We just had guilty pleas in a case in Mississippi involving the killing of an African American man. That was a parallel investigation where the local DA’s office prosecuted it and then they had state charges and we had federal charges. Not all of them pleaded guilty on state charges -- some did on federal. It just depends on the facts.
Since the state and federal investigations are parallel, will federal officials decide whether to file charges independently or in conjunction with Florida officials?
Hinojosa: We have communication with them, but our investigation is independent.
Are federal investigators working with the state attorney’s office, then, or independently?
Couvertier: We’re working with them in the sense of requesting their police reports and we’re collecting their work product. The state attorney’s office has been very receptive; they are sharing information as well. What we’re doing to reciprocate -- any federal resources that are available -- we’re making available to them. If they have certain evidence, for instance, we don’t need to go back and collect it. But
they’re not influencing our investigation.
So the FBI is not providing oversight of the state investigation?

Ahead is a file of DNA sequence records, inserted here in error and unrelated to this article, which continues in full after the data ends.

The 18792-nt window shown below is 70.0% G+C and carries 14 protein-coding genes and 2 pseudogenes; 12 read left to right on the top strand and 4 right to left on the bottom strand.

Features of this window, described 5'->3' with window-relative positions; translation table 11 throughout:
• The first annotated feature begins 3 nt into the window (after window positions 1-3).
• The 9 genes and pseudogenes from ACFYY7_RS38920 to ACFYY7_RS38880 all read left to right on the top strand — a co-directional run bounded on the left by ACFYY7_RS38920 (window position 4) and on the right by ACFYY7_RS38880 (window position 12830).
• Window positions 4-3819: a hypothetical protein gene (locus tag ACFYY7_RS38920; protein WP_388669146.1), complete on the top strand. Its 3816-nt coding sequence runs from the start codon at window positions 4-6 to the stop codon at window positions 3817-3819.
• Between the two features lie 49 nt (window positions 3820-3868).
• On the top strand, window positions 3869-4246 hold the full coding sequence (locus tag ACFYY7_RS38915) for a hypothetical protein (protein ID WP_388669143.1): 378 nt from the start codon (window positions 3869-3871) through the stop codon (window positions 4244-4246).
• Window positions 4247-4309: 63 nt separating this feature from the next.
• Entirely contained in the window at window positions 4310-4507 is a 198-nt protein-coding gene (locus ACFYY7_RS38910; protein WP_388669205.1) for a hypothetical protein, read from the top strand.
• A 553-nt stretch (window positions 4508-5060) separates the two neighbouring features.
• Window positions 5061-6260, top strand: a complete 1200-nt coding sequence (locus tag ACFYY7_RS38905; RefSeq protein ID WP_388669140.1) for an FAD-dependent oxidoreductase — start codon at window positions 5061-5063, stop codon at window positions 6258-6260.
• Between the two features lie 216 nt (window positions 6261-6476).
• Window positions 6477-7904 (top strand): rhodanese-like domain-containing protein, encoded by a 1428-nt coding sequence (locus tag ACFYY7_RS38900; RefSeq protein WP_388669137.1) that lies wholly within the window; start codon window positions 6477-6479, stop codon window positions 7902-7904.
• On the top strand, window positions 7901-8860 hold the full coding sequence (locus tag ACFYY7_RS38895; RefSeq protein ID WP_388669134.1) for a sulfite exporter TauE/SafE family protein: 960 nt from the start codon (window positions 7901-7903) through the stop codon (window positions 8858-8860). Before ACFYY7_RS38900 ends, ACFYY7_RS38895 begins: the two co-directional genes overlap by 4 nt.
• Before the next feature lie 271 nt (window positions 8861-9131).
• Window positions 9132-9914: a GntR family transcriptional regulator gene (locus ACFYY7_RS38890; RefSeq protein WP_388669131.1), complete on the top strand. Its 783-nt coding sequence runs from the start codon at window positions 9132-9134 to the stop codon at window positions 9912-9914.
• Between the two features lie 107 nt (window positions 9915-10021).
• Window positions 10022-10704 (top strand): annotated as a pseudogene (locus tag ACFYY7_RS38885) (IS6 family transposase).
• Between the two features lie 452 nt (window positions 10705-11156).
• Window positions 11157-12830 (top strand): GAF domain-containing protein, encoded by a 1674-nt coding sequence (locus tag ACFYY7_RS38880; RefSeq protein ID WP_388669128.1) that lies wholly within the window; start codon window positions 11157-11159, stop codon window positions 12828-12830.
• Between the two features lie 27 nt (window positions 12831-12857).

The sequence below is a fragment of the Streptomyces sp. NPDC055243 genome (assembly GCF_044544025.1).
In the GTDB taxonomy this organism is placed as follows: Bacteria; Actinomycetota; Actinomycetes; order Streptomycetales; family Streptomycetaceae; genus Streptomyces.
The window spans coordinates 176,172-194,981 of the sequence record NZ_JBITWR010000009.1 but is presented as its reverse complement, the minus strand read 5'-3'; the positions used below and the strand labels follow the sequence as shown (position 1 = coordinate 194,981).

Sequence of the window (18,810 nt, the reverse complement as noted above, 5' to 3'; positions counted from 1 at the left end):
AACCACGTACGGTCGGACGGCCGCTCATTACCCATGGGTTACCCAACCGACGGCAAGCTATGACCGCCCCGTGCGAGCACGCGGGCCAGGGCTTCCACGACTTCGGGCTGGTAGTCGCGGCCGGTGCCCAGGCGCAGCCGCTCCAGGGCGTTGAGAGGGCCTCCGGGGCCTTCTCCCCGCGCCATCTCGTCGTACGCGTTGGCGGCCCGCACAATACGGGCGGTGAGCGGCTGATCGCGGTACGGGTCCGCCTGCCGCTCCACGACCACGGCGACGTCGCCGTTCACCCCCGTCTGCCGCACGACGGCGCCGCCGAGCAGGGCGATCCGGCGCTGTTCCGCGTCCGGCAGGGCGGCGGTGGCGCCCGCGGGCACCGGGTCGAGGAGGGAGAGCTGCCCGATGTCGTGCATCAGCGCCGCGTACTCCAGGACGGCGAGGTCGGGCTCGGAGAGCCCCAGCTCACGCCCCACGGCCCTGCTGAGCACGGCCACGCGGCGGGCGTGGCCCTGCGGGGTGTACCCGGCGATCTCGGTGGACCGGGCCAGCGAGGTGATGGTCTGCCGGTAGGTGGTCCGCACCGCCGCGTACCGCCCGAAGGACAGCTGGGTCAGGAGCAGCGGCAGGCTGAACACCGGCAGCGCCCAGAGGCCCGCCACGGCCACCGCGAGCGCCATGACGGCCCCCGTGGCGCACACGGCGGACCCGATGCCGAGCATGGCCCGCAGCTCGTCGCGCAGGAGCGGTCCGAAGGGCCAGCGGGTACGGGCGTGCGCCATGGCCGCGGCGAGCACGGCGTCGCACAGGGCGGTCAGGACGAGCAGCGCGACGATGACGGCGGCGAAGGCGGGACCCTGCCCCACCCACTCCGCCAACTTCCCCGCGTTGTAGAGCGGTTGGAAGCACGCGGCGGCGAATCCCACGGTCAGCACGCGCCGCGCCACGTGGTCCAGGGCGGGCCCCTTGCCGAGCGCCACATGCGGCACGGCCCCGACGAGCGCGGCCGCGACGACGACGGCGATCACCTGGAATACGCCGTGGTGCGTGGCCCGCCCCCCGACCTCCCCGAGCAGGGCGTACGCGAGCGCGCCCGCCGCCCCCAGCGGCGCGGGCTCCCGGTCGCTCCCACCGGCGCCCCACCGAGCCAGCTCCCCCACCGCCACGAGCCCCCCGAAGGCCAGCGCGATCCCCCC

Couvertier: Exactly. We’re not monitoring their investigation or dictating anything. That’s an investigation by a state attorney brought in from a different jurisdiction to create that independent review.
What happens if, in the course of your investigation, you uncover improprieties by local police or prosecutors?
Couvertier: If something like that did come up, that would be addressed accordingly, either by state [investigators], federal, or both. But right now we are focused on the circumstances surrounding Trayvon’s death and his civil rights. The state attorney’s office is looking at the death and how everything was handled so they would be aware of any issues and address those accordingly.
What would you ask the public to do to help now?
Couvertier: Let all the facts come out, let us finish our investigation and at that point, the nation will be better informed.